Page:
4 baseball players’ bizarre off-season jobs (including a burlesque dancer’s assistant!)
Baseball players catch headlines for multimillion dollar contracts, but even today many minor leaguers (and some in the majors) take off-season jobs. In the past, almost all players did. Many of those jobs read like a catalog of All-American work, from setting railroad tracks to running bowling alleys (J.G. Preston has a good sample list). But not all off-season jobs were humble and normal—these are four that were very, very weird.
1. The pitcher and burlesque clothes-catcher
Don Rudolph was a southpaw pitcher who played for four different teams, but he could catch, too. Specifically, he could catch the clothes his wife threw off stage.
Don Rudolph was married to Patricia Artae Hardwick, but on stage she was known as Patti Wagon. She was a burlesque dancer in the 1950s and 60s, and Rudolph went on the tours with her. You can learn more about her own fascinating story at this NSFW site. The couple met after Don sat through three of her shows in a row (later, he called it “love at third sight”). After marriage, he became her publicity manager and assistant, and her fame eclipsed his as she became one of the top ten strippers in the country.
As noted in the anthology Go-Go To Glory, Rudolph was more than just a cheerleader for the eclectic Patti. To the Baltimore News-Post, he said, “I see how she looks, check the routine, and see if her lipstick is the right color. Sometimes it looks too pink under certain lights.” He was proud enough of his wife’s profession that it even showed up on his Topps baseball card (albeit as a more vague professional dancer).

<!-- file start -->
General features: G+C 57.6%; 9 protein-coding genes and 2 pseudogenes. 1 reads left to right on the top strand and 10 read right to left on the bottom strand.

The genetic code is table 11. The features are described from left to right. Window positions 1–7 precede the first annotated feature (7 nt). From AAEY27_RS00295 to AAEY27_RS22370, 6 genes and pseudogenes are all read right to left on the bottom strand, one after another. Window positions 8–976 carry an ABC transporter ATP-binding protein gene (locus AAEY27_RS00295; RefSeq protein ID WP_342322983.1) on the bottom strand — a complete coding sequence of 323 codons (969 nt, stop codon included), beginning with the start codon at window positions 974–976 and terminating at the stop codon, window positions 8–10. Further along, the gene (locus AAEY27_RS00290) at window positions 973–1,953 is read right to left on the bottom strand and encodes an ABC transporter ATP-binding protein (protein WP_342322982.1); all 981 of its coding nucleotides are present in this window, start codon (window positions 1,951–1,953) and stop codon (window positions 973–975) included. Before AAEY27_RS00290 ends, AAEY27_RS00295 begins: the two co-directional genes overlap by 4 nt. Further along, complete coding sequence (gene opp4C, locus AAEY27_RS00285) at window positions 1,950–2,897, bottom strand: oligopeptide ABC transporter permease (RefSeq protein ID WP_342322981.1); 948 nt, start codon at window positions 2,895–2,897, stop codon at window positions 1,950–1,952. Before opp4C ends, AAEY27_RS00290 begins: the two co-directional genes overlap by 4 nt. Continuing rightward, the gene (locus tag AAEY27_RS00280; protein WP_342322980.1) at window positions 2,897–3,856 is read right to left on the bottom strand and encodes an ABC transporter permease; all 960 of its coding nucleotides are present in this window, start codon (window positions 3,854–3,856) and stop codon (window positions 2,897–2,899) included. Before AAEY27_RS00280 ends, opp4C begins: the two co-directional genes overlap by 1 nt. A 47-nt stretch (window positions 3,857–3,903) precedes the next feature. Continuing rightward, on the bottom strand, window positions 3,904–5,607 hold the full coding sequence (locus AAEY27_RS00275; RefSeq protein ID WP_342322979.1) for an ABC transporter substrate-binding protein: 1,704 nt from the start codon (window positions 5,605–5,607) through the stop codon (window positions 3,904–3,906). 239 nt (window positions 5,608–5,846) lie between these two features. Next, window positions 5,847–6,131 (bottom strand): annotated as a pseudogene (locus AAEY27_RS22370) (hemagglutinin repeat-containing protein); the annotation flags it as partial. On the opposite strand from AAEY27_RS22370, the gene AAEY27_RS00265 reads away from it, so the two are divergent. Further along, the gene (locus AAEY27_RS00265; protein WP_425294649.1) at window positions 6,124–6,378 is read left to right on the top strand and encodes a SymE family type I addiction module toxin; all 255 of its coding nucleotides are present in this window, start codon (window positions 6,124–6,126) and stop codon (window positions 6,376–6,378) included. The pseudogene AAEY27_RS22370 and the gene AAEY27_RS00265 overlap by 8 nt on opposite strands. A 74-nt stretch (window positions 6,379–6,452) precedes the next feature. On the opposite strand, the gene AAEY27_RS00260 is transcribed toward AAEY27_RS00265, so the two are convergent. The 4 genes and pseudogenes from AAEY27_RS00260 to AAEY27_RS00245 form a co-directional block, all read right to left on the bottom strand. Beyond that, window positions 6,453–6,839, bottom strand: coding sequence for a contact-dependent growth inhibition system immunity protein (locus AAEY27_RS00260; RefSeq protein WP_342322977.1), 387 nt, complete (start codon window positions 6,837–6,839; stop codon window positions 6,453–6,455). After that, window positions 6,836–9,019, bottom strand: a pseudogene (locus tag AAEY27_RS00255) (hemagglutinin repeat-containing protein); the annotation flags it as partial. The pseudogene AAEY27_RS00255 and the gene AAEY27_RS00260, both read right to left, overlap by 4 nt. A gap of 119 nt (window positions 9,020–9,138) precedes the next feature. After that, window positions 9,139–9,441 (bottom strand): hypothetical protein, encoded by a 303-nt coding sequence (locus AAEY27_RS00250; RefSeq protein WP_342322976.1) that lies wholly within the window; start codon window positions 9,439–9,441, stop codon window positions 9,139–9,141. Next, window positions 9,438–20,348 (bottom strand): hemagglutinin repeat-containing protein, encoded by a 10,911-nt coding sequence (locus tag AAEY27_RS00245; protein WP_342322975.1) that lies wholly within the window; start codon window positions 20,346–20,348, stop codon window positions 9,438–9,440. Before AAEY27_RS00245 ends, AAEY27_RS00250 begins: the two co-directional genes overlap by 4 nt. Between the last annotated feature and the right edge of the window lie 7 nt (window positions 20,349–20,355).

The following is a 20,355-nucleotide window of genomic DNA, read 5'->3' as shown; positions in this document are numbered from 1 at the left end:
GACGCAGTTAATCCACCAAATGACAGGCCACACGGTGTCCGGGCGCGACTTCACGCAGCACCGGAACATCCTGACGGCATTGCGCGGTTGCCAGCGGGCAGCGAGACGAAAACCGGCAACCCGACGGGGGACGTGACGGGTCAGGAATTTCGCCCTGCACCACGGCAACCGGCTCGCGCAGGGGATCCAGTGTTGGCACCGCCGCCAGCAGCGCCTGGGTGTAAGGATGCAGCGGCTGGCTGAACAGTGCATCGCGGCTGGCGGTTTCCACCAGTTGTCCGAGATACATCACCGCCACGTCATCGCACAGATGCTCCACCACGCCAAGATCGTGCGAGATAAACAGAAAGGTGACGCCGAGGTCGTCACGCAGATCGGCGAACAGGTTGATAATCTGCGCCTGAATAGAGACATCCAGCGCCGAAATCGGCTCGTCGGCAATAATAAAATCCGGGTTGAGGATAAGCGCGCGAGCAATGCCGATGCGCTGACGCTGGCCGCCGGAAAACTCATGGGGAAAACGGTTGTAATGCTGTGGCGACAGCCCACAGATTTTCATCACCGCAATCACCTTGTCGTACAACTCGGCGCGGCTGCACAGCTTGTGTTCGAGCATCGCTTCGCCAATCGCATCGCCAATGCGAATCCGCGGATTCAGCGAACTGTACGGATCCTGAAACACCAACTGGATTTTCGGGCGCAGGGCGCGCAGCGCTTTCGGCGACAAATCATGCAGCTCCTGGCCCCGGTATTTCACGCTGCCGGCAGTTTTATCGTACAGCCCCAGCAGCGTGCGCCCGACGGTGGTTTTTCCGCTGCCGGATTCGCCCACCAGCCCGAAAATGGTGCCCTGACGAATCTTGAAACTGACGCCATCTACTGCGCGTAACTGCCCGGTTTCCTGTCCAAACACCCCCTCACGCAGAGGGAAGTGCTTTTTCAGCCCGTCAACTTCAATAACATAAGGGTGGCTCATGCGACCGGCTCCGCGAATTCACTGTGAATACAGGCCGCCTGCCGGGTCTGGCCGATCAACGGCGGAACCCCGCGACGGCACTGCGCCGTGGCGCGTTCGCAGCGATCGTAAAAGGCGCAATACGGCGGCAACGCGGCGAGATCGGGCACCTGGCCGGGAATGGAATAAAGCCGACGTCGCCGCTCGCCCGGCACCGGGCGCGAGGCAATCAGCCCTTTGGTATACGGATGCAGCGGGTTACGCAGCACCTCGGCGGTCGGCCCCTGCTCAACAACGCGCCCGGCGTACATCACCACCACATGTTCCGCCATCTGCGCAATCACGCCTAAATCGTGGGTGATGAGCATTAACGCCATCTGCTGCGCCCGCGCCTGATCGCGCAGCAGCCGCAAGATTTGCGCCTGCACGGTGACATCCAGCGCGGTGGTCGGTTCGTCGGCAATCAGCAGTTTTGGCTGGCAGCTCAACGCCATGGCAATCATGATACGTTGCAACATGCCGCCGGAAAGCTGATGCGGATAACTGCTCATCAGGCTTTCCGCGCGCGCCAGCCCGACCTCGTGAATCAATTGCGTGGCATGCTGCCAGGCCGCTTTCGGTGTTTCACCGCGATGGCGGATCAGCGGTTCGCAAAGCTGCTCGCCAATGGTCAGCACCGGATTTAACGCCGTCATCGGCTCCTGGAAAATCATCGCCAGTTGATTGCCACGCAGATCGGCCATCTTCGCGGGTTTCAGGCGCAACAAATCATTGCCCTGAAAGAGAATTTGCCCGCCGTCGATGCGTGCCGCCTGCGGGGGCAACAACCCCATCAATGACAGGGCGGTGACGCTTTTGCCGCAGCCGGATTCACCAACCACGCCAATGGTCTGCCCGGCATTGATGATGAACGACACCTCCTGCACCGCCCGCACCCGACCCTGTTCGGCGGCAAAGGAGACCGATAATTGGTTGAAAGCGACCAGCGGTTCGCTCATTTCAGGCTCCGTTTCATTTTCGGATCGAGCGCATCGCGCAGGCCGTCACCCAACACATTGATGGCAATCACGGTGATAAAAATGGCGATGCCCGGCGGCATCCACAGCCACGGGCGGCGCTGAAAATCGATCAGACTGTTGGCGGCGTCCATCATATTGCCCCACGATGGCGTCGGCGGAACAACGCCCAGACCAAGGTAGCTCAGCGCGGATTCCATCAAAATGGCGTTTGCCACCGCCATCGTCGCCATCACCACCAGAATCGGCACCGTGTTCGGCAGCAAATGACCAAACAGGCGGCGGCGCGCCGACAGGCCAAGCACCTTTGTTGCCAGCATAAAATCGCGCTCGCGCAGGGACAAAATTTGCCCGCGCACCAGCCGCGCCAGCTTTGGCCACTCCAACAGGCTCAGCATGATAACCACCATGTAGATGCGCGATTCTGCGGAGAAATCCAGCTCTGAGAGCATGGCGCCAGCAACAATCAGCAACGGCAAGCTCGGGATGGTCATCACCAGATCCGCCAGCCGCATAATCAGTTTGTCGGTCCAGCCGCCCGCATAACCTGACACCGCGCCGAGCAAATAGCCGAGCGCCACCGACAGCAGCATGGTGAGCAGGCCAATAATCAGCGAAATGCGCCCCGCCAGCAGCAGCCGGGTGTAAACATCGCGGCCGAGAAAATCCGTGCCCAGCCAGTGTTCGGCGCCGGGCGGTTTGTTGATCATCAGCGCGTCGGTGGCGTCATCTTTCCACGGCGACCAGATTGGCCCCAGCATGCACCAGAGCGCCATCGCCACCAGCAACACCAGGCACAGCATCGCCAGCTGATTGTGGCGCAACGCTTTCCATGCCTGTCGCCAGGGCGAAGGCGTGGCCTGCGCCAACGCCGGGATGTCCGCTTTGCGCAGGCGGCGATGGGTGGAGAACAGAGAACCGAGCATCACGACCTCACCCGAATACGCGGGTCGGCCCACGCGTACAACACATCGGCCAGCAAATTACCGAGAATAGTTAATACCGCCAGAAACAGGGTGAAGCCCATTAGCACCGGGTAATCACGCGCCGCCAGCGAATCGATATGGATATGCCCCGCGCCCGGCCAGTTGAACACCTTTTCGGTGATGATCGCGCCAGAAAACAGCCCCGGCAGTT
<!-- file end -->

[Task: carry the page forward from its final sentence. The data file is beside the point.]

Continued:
2. The catcher and international spy
Over the years, Morris Moe Berg has become a legendary figure, and with good reason: he was a genius catcher who also spied for the United States.
In addition to going to Princeton and Columbia Law, Berg reportedly spoke 12 languages and, of course, was still good enough to be a major league catcher. But the most notable line on his resume might be his tenure as a spy. As detailed in The Catcher Was A Spy, Berg’s considerable skills were used to national advantage. Before World War II, he did reconnaissance when he and other players traveled to Japan for an exhibition game. After that, he traveled around Europe and gathered information about German nuclear plans. In addition to playing for both the White Sox and Red Sox, Berg could also claim he’d been employed by the OSS and CIA.
3. The third baseman and gravedigger
Richie Hebner was a third baseman who notched more than 200 home runs in his major league career, as well as a lot of RBIs. In 1971, he won the World Series with the Pittsburgh Pirates. He was also a gravedigger the entire time.
“I dug graves for 35 years with a pick axe and a shovel,” Hebner told reporter Dean Holzwarth. His family owned a cemetery in Massachusetts and, without fail, he got the job done (he once bragged that nobody ever “dug their way out”). As he told the Nashua Telegraph, “I should write a book. Dug graves for 35 years, worked at a funeral home for 10, I got 22 years in the big leagues, I have 16 years in the minor leagues. I’ve got stories and a half.”
4. The pitcher and milkman
The baseball off-season job has gone the way of the milkman, so it’s fitting that a few players would have held that job. Jim Turner was one of the most famous to deliver dairy.
Pitcher, 1940 and 1943 World Series Champion, Yankee, and milkman, Jim Turner’s family had a farm in Antioch, Tennessee, earning him the nickname Milkman Jim. Though he later became a legendary Yankees pitching coach, his 14 years in the minors gave him plenty of time to milk cows and deliver the goods himself.